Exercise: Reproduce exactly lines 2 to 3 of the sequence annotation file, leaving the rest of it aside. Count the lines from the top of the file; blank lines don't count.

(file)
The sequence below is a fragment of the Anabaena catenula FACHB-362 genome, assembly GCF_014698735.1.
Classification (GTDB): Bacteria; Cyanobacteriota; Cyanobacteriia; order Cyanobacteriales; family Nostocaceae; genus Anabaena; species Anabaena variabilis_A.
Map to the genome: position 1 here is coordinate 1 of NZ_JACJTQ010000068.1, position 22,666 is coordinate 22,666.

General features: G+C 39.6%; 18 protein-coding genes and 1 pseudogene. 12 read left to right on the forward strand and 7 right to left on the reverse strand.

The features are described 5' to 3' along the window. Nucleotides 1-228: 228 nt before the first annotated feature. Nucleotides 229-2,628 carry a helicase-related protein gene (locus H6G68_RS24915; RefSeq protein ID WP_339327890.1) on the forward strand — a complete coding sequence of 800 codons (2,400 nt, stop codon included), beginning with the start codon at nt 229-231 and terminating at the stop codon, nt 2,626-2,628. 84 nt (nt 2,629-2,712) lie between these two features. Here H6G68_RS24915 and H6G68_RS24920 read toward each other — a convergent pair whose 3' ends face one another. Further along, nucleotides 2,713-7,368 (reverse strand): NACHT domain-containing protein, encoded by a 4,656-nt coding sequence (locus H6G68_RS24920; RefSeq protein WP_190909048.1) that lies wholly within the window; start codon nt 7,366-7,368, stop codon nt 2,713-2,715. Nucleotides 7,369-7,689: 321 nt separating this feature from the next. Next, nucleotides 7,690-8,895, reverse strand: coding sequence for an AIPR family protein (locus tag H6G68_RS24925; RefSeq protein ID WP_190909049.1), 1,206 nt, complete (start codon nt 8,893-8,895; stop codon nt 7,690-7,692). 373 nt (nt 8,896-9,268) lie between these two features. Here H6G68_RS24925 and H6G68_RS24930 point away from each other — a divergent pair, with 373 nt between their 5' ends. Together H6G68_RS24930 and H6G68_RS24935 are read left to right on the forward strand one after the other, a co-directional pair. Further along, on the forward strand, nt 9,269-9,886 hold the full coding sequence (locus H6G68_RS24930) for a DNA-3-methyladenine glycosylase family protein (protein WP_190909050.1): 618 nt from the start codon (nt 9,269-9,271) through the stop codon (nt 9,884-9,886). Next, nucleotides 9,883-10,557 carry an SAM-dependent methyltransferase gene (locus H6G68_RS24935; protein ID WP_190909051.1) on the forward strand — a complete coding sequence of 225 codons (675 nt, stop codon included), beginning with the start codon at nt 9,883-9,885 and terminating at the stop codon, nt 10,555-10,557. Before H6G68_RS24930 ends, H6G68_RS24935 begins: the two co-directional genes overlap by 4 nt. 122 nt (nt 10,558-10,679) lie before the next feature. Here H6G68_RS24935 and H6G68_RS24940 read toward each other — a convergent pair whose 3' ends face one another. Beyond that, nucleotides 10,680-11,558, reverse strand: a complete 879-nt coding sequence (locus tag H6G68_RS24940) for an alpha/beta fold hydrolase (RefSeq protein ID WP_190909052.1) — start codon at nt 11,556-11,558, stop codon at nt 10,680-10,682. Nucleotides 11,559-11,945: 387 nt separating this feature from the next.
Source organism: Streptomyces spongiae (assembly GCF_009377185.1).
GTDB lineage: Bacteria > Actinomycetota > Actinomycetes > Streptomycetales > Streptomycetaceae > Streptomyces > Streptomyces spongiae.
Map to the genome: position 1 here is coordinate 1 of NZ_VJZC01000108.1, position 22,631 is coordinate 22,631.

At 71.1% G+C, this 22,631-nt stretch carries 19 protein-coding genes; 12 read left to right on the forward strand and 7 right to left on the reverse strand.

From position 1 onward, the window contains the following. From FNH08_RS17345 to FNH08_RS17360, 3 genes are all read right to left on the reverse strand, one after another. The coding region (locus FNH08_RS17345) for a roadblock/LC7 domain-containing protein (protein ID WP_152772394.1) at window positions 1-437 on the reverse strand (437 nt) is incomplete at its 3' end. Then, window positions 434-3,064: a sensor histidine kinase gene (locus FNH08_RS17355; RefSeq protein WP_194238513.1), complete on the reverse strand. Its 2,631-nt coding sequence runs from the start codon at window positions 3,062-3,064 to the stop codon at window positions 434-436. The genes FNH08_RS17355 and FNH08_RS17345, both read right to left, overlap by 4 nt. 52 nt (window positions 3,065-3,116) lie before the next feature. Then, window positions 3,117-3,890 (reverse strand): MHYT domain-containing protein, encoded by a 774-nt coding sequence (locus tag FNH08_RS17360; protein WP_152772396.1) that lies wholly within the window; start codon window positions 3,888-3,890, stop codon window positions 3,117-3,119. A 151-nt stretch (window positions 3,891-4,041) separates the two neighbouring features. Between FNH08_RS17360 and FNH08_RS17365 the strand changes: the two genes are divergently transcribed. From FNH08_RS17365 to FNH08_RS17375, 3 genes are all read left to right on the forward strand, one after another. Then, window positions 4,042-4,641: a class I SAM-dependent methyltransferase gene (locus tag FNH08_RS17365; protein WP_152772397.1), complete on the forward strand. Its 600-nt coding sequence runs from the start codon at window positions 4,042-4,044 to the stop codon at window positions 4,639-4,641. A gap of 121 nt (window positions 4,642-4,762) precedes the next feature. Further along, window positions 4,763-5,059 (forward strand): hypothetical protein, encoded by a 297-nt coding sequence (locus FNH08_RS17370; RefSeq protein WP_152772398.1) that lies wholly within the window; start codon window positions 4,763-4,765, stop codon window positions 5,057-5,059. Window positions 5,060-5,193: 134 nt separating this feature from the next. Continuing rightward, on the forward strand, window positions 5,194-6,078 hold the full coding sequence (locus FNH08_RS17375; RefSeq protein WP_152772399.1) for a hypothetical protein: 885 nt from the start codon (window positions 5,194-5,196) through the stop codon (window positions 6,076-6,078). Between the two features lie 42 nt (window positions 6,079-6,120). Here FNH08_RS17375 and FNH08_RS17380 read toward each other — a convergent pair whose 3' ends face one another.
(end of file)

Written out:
Classification (GTDB): Bacteria; Cyanobacteriota; Cyanobacteriia; order Cyanobacteriales; family Nostocaceae; genus Anabaena; species Anabaena variabilis_A.
Map to the genome: position 1 here is coordinate 1 of NZ_JACJTQ010000068.1, position 22,666 is coordinate 22,666.